A webinar presentation utilizes a PowerPoint 99.9% of the time unless you are hosting a webinar demo of a software platform. This PowerPoint presentation is the focus of the webinar and what your webinar attendees will be looking at throughout the length of the entire presentation. Since it is the star, it is important to build your webinar presentation with a solid foundation. That solid foundation is your content. The content is your webinar script.

It is not ideal to start building your webinar presentation before your script. I’ve met way too many webinar speakers that prefer to just “wing it” when it comes to what they will be saying during the live webinar. If you’re a charismatic speaker and know your content inside and out, the webinar might still go well, but you will be doing your webinar audience a disservice.

 

Here is why winging it is never a good idea:

  1. You’re able to easily get off track as you didn’t properly plan on how to deliver the content
  2. You might share information that confuses attendees or not share enough information
  3. If you’re stressed out before the webinar, sick, or having a bad day – you might lose focus and forget key points or stories that would enhance the content of webinar
  4. You’re more likely to be nervous, as each slide you look at you will have to think of what to say, vs. already knowing what to say

 

These are just a few reasons, but there are so many more! A webinar presentation script is your life boat. It helps you to be confident in what you’re saying and knowing you are delivering the very best content to your audience, at the right time in the live webinar presentation.

Considering the webinar script is the foundation of your webinar presentation we are going to review in-depth how to prepare your script and then how to use that script to select the content for your webinar presentation.

First start you will start with a Word document to note all your ideas, points you want to make and the flow of the webinar presentation you are aiming for. It is much easier to start from one continuous document, than going directly to PowerPoint and figuring it out from there.

Once you have down the direction you want, it’s time to start building your script on that same Word document, from start to finish.

When I say script, I mean you really want to write down each word you plan on speaking during the live webinar. Of course, you can’t script the Q&A section, or what you might say based on your audience’s poll answers or chat comments (and you most definitely need to comment or relate to those answers!), but that will be the only time you need to think of what to say – the rest of your webinar presentation track will be a well-oiled machine. That way if a webinar attendee asks a question that you know you will be covering later in the webinar, you can tell them to stay tuned, vs. side-tracking the whole webinar  presentation to answer that question and potentially confuse other attendees who don’t understand the concept yet.

As you build your script, include the following 9 parts. Through writing down content for all 9 parts, you will then have your entire talk track ready for the day of the webinar and ensure it aligns with your webinar presentation PowerPoint content and what main points you want your webinar attendees to takeaway.

Additionally, during your dry-runs, as you read out loud your webinar presentation script to your team, as a group you can collaborate on gaps in content or chunky transitions. With this feedback, you can quickly update your script so that the live webinar is seamless and you can ensure you are hitting on all the reasons your webinar attendees signed up to attend in the first place.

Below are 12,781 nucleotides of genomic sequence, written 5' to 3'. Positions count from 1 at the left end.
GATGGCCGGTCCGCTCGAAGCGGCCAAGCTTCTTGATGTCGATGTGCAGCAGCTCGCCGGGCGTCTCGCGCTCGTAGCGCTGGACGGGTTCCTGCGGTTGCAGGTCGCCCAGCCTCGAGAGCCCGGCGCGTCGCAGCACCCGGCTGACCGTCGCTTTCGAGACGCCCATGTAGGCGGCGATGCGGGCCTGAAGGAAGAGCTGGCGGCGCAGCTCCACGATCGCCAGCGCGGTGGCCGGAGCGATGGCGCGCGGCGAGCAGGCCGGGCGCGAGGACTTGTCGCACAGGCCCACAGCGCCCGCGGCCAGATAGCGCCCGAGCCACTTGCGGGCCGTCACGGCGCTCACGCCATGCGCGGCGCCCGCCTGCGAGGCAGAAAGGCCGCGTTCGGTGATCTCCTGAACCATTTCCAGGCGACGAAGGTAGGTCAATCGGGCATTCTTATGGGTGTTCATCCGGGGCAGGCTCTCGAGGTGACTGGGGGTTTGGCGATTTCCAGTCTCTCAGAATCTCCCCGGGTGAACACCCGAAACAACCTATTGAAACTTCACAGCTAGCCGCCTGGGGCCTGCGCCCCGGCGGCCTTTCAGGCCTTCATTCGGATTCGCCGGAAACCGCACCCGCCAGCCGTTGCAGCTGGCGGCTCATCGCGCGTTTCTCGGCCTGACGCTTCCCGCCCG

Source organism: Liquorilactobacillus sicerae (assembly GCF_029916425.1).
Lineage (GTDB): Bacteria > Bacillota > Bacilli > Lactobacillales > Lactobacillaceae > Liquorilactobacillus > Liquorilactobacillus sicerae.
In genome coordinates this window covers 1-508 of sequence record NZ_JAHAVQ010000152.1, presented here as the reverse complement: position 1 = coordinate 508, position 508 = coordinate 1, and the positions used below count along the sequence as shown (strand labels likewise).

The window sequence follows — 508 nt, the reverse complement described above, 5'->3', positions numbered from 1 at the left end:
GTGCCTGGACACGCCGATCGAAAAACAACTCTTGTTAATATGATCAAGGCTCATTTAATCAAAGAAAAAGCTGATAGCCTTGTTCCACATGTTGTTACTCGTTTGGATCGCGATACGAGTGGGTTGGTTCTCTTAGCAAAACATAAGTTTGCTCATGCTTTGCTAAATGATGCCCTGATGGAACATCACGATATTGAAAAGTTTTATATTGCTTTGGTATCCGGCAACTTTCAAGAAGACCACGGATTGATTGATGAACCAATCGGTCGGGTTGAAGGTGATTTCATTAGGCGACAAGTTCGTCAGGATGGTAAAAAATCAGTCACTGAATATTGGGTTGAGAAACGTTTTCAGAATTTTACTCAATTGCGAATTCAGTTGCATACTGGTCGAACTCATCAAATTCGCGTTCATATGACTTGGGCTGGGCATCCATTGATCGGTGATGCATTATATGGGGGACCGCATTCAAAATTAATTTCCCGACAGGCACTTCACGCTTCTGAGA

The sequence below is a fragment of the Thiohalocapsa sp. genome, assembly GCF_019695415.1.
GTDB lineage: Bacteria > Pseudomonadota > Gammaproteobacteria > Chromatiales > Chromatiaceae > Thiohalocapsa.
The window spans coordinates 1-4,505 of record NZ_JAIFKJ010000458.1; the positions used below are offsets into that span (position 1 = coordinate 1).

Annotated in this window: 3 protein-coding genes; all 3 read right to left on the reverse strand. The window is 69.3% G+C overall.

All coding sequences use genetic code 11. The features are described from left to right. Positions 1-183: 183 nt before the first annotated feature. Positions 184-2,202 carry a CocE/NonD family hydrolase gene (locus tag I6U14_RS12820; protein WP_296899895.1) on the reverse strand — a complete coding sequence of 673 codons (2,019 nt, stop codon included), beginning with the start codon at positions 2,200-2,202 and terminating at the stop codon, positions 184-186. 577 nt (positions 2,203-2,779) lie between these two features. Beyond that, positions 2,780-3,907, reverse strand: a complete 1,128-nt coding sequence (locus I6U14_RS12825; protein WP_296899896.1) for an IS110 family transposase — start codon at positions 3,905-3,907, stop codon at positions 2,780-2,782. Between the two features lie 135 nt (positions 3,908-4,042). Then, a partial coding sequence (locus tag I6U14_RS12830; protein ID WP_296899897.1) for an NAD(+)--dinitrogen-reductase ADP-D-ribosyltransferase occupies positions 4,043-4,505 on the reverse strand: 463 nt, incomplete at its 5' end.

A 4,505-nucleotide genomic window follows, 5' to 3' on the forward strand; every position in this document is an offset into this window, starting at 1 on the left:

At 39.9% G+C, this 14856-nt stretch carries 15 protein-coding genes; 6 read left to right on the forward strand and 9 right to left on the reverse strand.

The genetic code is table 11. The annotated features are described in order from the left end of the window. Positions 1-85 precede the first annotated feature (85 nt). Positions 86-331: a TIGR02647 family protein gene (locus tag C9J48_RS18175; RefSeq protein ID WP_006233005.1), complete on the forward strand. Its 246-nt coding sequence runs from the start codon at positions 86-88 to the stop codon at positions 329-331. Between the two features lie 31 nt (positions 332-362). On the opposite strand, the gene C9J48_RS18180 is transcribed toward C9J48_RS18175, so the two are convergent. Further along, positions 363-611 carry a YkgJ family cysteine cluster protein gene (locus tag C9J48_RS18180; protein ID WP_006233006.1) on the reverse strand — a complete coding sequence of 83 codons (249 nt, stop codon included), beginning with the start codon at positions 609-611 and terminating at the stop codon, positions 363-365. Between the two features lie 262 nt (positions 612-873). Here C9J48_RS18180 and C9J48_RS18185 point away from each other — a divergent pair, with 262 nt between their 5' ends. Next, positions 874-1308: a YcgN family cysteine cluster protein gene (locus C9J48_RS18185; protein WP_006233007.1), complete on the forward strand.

The 9 Parts of a Webinar Presentation Script

 

  1. Greeting

During this greeting portion, you will welcome your webinar attendees, thank them for joining, perhaps note a few housekeeping items. You will then introduce yourself and your company, what you do and why you are relevant to speak on this topic. If you have co-webinar speakers, have them introduce themselves as well.

It would be a good idea to run through a very quick tutorial for using the webinar platform from an attendee perspective if you plan to have participants interact with the webinar platform to chat or fill out a poll, for example. Basically, whatever information that is important for you to share to ensure a successful webinar should be stated here before getting started.

Tip: If you do plan on interacting with your webinar attendees through poll, chat or other webinar engagement features like social sharing or white-boarding, you should decide at what times you would like this interaction to happen and place it in your script accordingly so that you do not forget to invite them to write an answer in the chat or fill out the poll at the times it makes sense during the content delivery.

 

Beginning your webinar presentation

 

  1. Agenda

Run through the agenda of the webinar presentation. Your agenda should have 3-5 bullets on what you plan on covering, each bullet should be for a different section of the webinar, and you’ll want to say how long each section should take to review and how long you intend for Q&A at the end of the webinar to answer questions.

To create a “section” you will want to break up the content you intend for them to learn in different chunks as to create the different elements of the webinar. Through doing this, it will make the delivery of content easy to understand in sizable chunks.

As an example of different sections, your first bullet on your agenda could be “The What”, second bullet can be “The Why”, third can be “The How” fourth bullet could be “The When”.

 

  1. Objectives